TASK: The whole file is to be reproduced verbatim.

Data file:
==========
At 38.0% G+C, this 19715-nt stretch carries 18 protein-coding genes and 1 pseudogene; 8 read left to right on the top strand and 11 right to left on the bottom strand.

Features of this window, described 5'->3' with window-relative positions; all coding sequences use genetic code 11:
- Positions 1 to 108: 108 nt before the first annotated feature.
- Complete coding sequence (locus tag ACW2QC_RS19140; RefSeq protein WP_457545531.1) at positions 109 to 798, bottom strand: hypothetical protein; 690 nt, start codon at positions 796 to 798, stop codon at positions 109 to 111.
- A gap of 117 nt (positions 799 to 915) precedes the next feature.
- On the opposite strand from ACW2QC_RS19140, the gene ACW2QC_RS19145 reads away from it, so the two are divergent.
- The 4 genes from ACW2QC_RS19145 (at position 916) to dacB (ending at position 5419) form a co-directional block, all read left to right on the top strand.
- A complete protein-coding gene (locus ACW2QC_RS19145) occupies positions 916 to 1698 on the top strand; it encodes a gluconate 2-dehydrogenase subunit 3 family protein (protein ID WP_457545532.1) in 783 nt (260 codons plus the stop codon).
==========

At 38.0% G+C, this 19715-nt stretch carries 18 protein-coding genes and 1 pseudogene; 8 read left to right on the top strand and 11 right to left on the bottom strand.

Features of this window, described 5'->3' with window-relative positions; all coding sequences use genetic code 11:
- Positions 1 to 108: 108 nt before the first annotated feature.
- Complete coding sequence (locus tag ACW2QC_RS19140; RefSeq protein WP_457545531.1) at positions 109 to 798, bottom strand: hypothetical protein; 690 nt, start codon at positions 796 to 798, stop codon at positions 109 to 111.
- A gap of 117 nt (positions 799 to 915) precedes the next feature.
- On the opposite strand from ACW2QC_RS19140, the gene ACW2QC_RS19145 reads away from it, so the two are divergent.
- The 4 genes from ACW2QC_RS19145 (at position 916) to dacB (ending at position 5419) form a co-directional block, all read left to right on the top strand.
- A complete protein-coding gene (locus ACW2QC_RS19145) occupies positions 916 to 1698 on the top strand; it encodes a gluconate 2-dehydrogenase subunit 3 family protein (protein ID WP_457545532.1) in 783 nt (260 codons plus the stop codon).